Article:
domingo, junho 13, 2021

"the Age of Diverse Markets"

Longe vão os tempos do: qualquer cor desde que seja preto.

Ao longo dos anos tenho escrito sobre Mongo, ou o Estranhistão. A metáfora que uso para ilustrar o abandono do monolitismo do século XX e o advento da variedade e diversidade do século XXI.

"Today, business is transitioning from one major era, the Age of Mass Markets, to another, which we call the Age of Diverse Markets. [Moi ici: Aquilo a que chamo de Mongo, ou o Estranhistão]
The Age of Mass Markets, which extended through most of the prior century, was characterized by fast-growing homogeneous markets. [Moi ici: A visão monolítica que a Economia aplica à realidade para a poder matematizar. Depois, chega a modelos e a conclusões sem adesão à realidade e não percebe, e enterra a cabeça na areia]
[Moi ici: In the Age of Mass Markets] These companies were characterized by massive economies of scale in nearly every business function (production, distribution, advertising, and so on), which ensured that as they increased their sales, their unit costs dropped, giving them ample profits to invest in getting more sales and in further reducing their costs by increasing the efficiency of their production and distribution systems. Both prices and distribution costs were relatively uniform, so reporting tools based on averages—like aggregate revenues, costs, and gross margins—were sufficient.
The key management imperative was to get big fast. The rules of thumb were that all revenues were good and all costs were bad. [Moi ici: Como não recuar a 2012 e a "Como surgem os Golias e pistas para o aparecimento de Davids". Em Portugal, os mesmos da tríade ainda sonham com empresas grandes. Em Mongo, "Giants invariably descend into suckiness"] Companies segregated their functional departments to individually optimize their revenue-maximizing or cost-minimizing objectives, and they coordinated them at the top through periodic planning sessions and period-end financial reports.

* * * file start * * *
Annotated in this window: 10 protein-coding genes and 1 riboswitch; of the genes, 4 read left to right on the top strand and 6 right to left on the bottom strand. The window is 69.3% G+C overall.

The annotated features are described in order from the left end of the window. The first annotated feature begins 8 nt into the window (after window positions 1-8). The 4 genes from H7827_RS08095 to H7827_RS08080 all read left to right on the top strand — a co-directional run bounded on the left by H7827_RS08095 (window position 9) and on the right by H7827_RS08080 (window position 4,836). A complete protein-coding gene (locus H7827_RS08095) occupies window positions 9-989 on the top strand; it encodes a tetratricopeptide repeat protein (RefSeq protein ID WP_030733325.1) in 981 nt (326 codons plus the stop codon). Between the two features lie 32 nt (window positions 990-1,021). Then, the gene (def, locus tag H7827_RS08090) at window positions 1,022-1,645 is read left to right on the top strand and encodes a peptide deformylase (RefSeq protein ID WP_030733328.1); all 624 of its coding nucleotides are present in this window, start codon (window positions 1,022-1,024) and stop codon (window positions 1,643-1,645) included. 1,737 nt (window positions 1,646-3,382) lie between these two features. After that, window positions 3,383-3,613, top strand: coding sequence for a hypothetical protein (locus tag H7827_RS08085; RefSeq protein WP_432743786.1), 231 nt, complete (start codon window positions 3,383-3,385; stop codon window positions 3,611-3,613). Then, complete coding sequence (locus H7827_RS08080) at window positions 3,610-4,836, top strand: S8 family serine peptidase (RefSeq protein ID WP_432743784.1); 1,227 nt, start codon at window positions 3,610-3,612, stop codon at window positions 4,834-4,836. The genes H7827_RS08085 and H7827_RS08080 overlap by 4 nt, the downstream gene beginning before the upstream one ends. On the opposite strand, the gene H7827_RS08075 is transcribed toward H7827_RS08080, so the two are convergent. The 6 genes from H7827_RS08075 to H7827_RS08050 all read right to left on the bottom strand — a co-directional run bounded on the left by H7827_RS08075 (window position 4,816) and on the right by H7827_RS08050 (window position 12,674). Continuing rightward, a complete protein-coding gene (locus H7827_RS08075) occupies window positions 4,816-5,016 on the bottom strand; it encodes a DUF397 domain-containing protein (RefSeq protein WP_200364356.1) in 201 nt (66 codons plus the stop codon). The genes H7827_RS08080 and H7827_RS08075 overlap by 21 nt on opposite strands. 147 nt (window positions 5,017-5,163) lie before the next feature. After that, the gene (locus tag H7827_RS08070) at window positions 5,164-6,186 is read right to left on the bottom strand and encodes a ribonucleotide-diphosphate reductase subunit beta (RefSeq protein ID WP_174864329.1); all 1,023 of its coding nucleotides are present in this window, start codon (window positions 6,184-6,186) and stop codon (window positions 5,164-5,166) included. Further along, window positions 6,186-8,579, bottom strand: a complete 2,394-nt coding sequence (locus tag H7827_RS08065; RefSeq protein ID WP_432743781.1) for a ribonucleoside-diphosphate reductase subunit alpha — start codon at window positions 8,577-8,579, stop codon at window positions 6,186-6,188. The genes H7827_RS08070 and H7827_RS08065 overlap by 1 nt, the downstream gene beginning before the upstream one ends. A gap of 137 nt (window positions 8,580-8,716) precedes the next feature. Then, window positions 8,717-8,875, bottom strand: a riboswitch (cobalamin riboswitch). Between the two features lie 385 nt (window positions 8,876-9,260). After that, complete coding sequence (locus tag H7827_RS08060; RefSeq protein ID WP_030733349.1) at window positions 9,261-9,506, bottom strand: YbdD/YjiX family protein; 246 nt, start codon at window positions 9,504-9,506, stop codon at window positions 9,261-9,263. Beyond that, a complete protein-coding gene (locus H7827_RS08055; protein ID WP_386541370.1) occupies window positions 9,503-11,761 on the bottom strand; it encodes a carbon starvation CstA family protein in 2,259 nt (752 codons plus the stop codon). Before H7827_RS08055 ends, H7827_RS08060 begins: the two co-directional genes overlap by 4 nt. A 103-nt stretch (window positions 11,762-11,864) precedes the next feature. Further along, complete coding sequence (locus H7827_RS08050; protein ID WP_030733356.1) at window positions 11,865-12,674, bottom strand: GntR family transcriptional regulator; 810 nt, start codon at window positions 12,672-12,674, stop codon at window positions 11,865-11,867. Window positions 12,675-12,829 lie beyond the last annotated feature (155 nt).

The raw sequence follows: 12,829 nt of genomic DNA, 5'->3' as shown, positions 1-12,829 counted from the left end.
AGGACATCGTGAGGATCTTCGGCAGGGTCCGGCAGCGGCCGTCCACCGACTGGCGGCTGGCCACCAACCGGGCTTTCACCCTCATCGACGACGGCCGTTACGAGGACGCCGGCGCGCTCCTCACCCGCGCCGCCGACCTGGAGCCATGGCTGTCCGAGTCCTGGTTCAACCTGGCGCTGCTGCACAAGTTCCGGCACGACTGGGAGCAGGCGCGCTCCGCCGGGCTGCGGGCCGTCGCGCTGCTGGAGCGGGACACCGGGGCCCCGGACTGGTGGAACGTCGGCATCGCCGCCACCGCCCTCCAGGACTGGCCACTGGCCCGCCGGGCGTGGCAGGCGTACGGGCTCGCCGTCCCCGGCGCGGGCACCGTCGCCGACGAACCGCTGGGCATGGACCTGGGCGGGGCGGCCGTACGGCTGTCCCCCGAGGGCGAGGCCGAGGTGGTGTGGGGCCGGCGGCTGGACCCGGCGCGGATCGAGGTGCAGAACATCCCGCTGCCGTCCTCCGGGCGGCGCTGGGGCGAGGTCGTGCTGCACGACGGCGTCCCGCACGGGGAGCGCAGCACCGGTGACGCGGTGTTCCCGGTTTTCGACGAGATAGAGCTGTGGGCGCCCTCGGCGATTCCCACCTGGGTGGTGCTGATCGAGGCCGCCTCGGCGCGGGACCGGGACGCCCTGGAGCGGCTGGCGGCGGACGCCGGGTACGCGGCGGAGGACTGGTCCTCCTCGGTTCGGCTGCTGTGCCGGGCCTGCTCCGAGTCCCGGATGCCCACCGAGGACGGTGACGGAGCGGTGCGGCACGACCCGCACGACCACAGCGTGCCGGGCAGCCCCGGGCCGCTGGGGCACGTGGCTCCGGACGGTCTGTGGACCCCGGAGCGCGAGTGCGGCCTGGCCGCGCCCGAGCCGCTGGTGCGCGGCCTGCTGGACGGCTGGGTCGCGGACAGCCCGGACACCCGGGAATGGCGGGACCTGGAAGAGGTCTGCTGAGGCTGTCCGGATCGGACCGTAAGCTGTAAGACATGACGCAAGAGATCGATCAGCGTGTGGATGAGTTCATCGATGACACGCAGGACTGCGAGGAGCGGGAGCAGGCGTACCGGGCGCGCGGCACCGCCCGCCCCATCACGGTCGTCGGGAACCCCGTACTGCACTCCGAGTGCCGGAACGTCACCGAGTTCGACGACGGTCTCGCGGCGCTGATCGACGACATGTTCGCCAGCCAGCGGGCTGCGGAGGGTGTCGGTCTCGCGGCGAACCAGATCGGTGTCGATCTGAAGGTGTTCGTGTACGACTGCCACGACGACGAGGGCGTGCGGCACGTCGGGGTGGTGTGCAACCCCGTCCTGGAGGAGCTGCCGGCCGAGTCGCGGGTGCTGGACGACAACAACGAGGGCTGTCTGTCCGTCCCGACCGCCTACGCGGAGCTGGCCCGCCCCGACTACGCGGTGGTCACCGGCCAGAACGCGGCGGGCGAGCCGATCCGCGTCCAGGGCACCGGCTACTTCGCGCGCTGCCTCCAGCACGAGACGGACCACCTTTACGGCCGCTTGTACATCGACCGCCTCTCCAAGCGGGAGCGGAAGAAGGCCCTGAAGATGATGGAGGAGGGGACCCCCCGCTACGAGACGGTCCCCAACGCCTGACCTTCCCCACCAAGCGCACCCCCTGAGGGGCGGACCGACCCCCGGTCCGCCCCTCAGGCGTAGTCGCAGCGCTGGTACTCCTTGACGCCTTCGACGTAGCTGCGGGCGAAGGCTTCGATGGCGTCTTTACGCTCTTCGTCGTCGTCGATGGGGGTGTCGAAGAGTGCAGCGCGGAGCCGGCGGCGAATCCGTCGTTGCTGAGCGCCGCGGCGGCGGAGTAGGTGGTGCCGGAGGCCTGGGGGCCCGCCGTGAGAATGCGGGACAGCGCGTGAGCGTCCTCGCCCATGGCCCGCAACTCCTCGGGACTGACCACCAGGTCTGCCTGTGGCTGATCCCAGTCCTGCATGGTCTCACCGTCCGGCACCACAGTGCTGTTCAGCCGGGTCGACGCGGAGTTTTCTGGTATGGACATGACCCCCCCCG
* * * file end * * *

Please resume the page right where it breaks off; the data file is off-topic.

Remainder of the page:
Today’s Age of Diverse Markets, which began its widespread acceleration around 2000, is completely different. Today, there are very few mass markets, while there are more and more diverse markets where product offerings, pricing, and service packages are uniquely configured, if not by individual customer, than at least by highly segmented target markets.
Today, markets are heterogeneous and fragmenting down to the individual customer in many cases. Throughout our economy, pricing is becoming much more varied, both within market segments and even between one customer and the next. In parallel, the cost to serve each customer is becoming increasingly diverse, depending on the customer relationship, product-service mix, and other factors. This change has already overtaken the business-to-consumer (B2C) markets, and it is rapidly transforming the business-to-business (B2B) markets as well."
"In the Age of Mass Markets, products were “king.” To a large extent, companies succeeded by selling the same products to as many customers as possible. In the Age of Diverse Markets, in contrast, customers are “king.” Companies succeed by microtargeting particular customers and tightly specified market segments and providing them with tailored packages of products and related services."
Comecei a reler “Choose Your Customer: How to Compete Against the Digital Giants and Thrive” de Jonathan S. Byrnes. Primeiro, o título. Qual a primeira decisão estratégica? Escolher os clientes-alvo! Recuar ao Verão de 2008 e a Terry Hill e à sua frase "the most important orders are the ones to which a company says 'no'.". Julho de 2007, a primeira vez que usei o marcador "clientes-alvo" aqui no blogue. Apesar de já o fazer em textos anteriores. Segundo, Jonathan S. Byrnes. Um autor que aprecio há mais de 10 anos.

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